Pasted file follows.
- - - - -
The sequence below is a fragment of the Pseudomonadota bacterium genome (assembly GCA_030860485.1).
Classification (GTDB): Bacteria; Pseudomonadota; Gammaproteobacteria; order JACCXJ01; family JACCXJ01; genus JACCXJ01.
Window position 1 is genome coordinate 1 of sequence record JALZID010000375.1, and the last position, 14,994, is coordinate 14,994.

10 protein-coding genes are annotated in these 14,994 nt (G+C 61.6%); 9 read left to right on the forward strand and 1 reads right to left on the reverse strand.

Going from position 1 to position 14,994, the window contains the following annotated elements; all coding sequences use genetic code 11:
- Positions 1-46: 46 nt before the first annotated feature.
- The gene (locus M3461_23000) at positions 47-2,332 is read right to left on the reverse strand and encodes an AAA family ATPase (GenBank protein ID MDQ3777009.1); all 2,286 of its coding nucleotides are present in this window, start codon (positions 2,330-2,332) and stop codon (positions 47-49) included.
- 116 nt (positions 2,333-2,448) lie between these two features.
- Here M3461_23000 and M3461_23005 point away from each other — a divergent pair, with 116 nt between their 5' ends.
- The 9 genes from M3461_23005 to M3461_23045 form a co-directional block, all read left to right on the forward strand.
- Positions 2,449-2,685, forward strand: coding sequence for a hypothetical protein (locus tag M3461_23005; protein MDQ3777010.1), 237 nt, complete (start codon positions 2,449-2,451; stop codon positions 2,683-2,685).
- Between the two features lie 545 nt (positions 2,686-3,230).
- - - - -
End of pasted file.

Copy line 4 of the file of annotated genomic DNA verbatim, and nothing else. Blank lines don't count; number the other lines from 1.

10 protein-coding genes are annotated in these 14,994 nt (G+C 61.6%); 9 read left to right on the forward strand and 1 reads right to left on the reverse strand.